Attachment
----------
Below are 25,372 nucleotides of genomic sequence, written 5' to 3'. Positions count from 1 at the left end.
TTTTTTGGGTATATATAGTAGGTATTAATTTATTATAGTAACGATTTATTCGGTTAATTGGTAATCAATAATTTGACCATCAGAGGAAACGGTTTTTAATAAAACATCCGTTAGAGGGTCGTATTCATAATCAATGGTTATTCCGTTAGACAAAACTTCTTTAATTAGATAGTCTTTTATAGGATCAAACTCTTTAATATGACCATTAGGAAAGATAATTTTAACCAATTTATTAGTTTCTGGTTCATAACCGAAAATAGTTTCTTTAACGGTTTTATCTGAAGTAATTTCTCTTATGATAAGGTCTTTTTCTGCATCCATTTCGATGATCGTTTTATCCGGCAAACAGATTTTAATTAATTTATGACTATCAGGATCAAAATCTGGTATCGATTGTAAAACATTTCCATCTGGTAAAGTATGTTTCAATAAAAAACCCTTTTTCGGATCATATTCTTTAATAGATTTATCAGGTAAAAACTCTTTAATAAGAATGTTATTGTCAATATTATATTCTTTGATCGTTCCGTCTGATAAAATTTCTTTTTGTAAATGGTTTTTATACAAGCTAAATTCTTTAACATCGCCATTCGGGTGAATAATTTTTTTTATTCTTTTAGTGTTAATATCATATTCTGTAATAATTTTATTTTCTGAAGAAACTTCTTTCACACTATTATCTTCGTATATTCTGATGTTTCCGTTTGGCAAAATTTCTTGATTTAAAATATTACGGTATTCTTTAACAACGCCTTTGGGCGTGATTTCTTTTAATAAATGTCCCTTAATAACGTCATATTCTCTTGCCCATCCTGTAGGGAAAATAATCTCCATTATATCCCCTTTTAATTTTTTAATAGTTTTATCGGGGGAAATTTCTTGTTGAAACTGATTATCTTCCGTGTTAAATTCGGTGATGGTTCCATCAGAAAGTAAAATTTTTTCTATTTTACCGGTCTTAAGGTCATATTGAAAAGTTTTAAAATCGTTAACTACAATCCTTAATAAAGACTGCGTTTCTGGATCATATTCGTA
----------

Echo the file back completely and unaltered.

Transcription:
Below are 25,372 nucleotides of genomic sequence, written 5' to 3'. Positions count from 1 at the left end.
TTTTTTGGGTATATATAGTAGGTATTAATTTATTATAGTAACGATTTATTCGGTTAATTGGTAATCAATAATTTGACCATCAGAGGAAACGGTTTTTAATAAAACATCCGTTAGAGGGTCGTATTCATAATCAATGGTTATTCCGTTAGACAAAACTTCTTTAATTAGATAGTCTTTTATAGGATCAAACTCTTTAATATGACCATTAGGAAAGATAATTTTAACCAATTTATTAGTTTCTGGTTCATAACCGAAAATAGTTTCTTTAACGGTTTTATCTGAAGTAATTTCTCTTATGATAAGGTCTTTTTCTGCATCCATTTCGATGATCGTTTTATCCGGCAAACAGATTTTAATTAATTTATGACTATCAGGATCAAAATCTGGTATCGATTGTAAAACATTTCCATCTGGTAAAGTATGTTTCAATAAAAAACCCTTTTTCGGATCATATTCTTTAATAGATTTATCAGGTAAAAACTCTTTAATAAGAATGTTATTGTCAATATTATATTCTTTGATCGTTCCGTCTGATAAAATTTCTTTTTGTAAATGGTTTTTATACAAGCTAAATTCTTTAACATCGCCATTCGGGTGAATAATTTTTTTTATTCTTTTAGTGTTAATATCATATTCTGTAATAATTTTATTTTCTGAAGAAACTTCTTTCACACTATTATCTTCGTATATTCTGATGTTTCCGTTTGGCAAAATTTCTTGATTTAAAATATTACGGTATTCTTTAACAACGCCTTTGGGCGTGATTTCTTTTAATAAATGTCCCTTAATAACGTCATATTCTCTTGCCCATCCTGTAGGGAAAATAATCTCCATTATATCCCCTTTTAATTTTTTAATAGTTTTATCGGGGGAAATTTCTTGTTGAAACTGATTATCTTCCGTGTTAAATTCGGTGATGGTTCCATCAGAAAGTAAAATTTTTTCTATTTTACCGGTCTTAAGGTCATATTGAAAAGTTTTAAAATCGTTAACTACAATCCTTAATAAAGACTGCGTTTCTGGATCATATTCGTA